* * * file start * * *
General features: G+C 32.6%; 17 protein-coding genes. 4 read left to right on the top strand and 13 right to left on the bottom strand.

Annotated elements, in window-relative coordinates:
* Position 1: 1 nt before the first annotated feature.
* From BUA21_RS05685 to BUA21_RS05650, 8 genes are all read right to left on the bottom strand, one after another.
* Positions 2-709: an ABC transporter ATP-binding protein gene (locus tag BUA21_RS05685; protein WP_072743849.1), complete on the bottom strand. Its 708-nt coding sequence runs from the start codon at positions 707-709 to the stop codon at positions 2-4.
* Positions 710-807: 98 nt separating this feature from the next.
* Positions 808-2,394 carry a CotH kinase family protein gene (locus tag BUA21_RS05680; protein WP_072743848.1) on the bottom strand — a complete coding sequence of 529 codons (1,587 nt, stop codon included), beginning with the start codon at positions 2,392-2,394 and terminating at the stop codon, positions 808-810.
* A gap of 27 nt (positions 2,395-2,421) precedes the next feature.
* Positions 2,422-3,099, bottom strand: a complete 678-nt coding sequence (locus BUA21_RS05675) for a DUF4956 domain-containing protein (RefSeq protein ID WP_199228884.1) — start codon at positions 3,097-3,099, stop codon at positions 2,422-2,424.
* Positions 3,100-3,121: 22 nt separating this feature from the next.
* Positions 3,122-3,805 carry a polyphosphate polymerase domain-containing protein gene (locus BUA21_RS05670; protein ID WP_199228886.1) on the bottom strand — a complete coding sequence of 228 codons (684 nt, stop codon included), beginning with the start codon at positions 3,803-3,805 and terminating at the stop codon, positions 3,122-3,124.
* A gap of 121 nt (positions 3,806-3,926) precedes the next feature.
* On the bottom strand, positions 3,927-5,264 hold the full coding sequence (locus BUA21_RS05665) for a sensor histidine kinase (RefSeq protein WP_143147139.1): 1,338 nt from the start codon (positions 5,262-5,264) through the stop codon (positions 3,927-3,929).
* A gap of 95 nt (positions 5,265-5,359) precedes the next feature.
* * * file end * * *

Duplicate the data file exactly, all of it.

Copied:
General features: G+C 32.6%; 17 protein-coding genes. 4 read left to right on the top strand and 13 right to left on the bottom strand.

Annotated elements, in window-relative coordinates:
* Position 1: 1 nt before the first annotated feature.
* From BUA21_RS05685 to BUA21_RS05650, 8 genes are all read right to left on the bottom strand, one after another.
* Positions 2-709: an ABC transporter ATP-binding protein gene (locus tag BUA21_RS05685; protein WP_072743849.1), complete on the bottom strand. Its 708-nt coding sequence runs from the start codon at positions 707-709 to the stop codon at positions 2-4.
* Positions 710-807: 98 nt separating this feature from the next.
* Positions 808-2,394 carry a CotH kinase family protein gene (locus tag BUA21_RS05680; protein WP_072743848.1) on the bottom strand — a complete coding sequence of 529 codons (1,587 nt, stop codon included), beginning with the start codon at positions 2,392-2,394 and terminating at the stop codon, positions 808-810.
* A gap of 27 nt (positions 2,395-2,421) precedes the next feature.
* Positions 2,422-3,099, bottom strand: a complete 678-nt coding sequence (locus BUA21_RS05675) for a DUF4956 domain-containing protein (RefSeq protein ID WP_199228884.1) — start codon at positions 3,097-3,099, stop codon at positions 2,422-2,424.
* Positions 3,100-3,121: 22 nt separating this feature from the next.
* Positions 3,122-3,805 carry a polyphosphate polymerase domain-containing protein gene (locus BUA21_RS05670; protein ID WP_199228886.1) on the bottom strand — a complete coding sequence of 228 codons (684 nt, stop codon included), beginning with the start codon at positions 3,803-3,805 and terminating at the stop codon, positions 3,122-3,124.
* A gap of 121 nt (positions 3,806-3,926) precedes the next feature.
* On the bottom strand, positions 3,927-5,264 hold the full coding sequence (locus BUA21_RS05665) for a sensor histidine kinase (RefSeq protein WP_143147139.1): 1,338 nt from the start codon (positions 5,262-5,264) through the stop codon (positions 3,927-3,929).
* A gap of 95 nt (positions 5,265-5,359) precedes the next feature.